How much of the content that you watch, play or listen to do you own? If you lose access to all your accounts, what will happen?
People don’t own very much content now that streaming is the primary way of consuming content. Downloading content from companies is a risky business as well.
On Jan. 30, the Nintendo Wii digital shop closed down, which made any purchases through the Wii digital shop no longer available if users didn’t download them before that date.
Also, UltraViolet, a service where people could download digital versions of their movies, is shutting down on July 31 with only a small five-month window to save their movies.
The rise of subscription-based business models has taken away the opportunity to purchase many products outright.
Adobe no longer offers their programs like Photoshop as a one-time purchase price only as a subscription.
It’s convenient and often affordable to spend X amount of money a month for a service, but it feels like paying rent because none of it is truly owned by the subscriber.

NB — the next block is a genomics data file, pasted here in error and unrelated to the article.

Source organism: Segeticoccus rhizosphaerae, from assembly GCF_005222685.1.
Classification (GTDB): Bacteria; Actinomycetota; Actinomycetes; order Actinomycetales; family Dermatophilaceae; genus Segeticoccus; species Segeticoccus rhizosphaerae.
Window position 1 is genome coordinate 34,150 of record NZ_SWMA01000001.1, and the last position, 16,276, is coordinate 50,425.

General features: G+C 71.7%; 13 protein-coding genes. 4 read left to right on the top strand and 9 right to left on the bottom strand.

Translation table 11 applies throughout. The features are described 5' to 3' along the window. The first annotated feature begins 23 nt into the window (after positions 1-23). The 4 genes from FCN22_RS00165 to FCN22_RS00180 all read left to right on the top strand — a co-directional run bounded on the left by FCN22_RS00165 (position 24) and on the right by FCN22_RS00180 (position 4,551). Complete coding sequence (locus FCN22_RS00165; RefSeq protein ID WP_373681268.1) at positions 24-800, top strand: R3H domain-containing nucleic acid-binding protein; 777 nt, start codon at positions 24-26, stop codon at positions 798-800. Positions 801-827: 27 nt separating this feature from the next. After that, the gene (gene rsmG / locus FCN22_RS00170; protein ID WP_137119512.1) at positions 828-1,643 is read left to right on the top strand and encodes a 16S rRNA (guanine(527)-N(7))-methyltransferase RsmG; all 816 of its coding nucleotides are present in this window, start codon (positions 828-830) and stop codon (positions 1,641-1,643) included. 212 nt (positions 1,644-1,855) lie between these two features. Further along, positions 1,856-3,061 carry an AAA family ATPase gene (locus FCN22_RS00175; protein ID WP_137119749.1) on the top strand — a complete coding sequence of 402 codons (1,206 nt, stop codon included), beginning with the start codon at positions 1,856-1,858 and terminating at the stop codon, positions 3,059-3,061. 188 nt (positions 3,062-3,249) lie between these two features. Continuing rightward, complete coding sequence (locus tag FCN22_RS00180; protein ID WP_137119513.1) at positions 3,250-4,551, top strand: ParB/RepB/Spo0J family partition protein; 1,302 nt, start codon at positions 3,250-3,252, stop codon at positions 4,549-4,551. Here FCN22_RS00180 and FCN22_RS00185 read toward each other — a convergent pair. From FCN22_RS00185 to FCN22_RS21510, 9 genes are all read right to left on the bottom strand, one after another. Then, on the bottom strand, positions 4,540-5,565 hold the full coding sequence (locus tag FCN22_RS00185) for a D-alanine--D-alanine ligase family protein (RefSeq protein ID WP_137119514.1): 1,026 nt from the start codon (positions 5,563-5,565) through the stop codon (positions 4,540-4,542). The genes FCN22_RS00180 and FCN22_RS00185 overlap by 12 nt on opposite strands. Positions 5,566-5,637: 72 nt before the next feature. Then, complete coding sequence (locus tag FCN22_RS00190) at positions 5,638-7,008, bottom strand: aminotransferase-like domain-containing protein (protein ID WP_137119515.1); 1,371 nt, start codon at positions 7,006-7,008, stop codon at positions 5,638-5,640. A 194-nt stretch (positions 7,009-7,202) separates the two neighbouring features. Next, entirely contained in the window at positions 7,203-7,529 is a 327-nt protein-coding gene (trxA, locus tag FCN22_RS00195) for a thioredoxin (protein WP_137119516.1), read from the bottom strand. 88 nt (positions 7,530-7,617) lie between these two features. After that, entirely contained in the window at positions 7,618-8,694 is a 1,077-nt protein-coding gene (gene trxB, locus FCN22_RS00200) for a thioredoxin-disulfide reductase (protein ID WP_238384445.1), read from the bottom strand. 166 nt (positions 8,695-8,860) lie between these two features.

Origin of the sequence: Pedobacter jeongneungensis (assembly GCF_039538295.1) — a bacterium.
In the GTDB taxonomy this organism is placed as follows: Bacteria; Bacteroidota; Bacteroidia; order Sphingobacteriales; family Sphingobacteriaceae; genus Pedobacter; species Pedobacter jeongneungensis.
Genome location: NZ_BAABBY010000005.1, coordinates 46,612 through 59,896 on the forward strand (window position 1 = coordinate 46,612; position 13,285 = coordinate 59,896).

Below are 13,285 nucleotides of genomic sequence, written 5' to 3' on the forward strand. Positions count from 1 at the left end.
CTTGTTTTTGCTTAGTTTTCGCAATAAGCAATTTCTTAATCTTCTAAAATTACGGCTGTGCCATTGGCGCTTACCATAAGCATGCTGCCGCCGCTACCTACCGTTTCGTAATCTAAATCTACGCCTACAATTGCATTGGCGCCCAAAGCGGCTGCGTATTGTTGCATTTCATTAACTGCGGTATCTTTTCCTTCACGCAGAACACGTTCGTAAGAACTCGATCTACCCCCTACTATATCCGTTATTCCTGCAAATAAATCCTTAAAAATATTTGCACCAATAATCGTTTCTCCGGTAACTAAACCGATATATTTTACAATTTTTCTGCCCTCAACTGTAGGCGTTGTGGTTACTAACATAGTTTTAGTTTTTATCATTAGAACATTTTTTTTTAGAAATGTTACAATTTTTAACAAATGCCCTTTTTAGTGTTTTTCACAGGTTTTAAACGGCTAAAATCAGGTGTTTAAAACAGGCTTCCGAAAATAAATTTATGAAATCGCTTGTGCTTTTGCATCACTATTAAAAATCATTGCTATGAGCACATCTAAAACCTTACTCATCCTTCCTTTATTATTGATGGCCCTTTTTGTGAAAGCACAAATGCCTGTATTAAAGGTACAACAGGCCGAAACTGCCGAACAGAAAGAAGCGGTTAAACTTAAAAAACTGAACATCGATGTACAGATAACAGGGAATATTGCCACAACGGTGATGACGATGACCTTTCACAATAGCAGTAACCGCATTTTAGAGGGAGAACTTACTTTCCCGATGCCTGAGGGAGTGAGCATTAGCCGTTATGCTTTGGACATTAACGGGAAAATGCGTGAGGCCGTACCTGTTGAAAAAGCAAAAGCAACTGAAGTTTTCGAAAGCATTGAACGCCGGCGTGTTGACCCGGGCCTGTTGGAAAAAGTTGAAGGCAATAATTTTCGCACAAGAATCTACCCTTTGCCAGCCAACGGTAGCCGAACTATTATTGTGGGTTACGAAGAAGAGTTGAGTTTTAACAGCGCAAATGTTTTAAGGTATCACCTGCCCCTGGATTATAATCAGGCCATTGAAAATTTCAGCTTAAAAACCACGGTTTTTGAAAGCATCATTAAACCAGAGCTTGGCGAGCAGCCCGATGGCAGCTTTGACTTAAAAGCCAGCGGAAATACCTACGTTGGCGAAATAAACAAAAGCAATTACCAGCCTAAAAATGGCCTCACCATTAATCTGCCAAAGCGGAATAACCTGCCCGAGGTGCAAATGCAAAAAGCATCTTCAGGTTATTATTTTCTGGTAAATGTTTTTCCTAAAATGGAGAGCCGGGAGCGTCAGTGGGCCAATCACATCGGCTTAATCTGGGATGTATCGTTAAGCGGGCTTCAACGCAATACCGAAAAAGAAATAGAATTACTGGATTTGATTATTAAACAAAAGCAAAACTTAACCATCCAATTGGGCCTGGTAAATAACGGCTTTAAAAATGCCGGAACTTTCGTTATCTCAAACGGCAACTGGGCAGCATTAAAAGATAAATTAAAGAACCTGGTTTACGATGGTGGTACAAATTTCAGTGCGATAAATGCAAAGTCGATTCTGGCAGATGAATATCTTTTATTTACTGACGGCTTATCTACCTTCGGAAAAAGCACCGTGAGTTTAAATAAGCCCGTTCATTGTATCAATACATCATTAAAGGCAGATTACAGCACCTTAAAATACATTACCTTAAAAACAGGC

Digital music, games and movies are in danger of being lost forever especially if they’re digital only. There are some companies that are combating the deterioration of digital content.
Netflix is doing this with physical DVD and Blu-Ray releases of their original content such as Stranger Things and Orange is the New Black.
Limited Run Games is a company with the sole purpose of releasing physical versions of digital-only videogames, which was standard before but is now a novelty.
With the digital age being relatively in its infancy, it is possible more services and programs could shut down in the coming years. Preserving the entertainment everyone uses should be a more important focal point.
Cost-effective, digital-only subscriptions may become the only way to view entertainment in the future.
It may be costly and sometimes difficult to find, but buying physical versions of your favorite entertainment may be the key to preserving the things you love.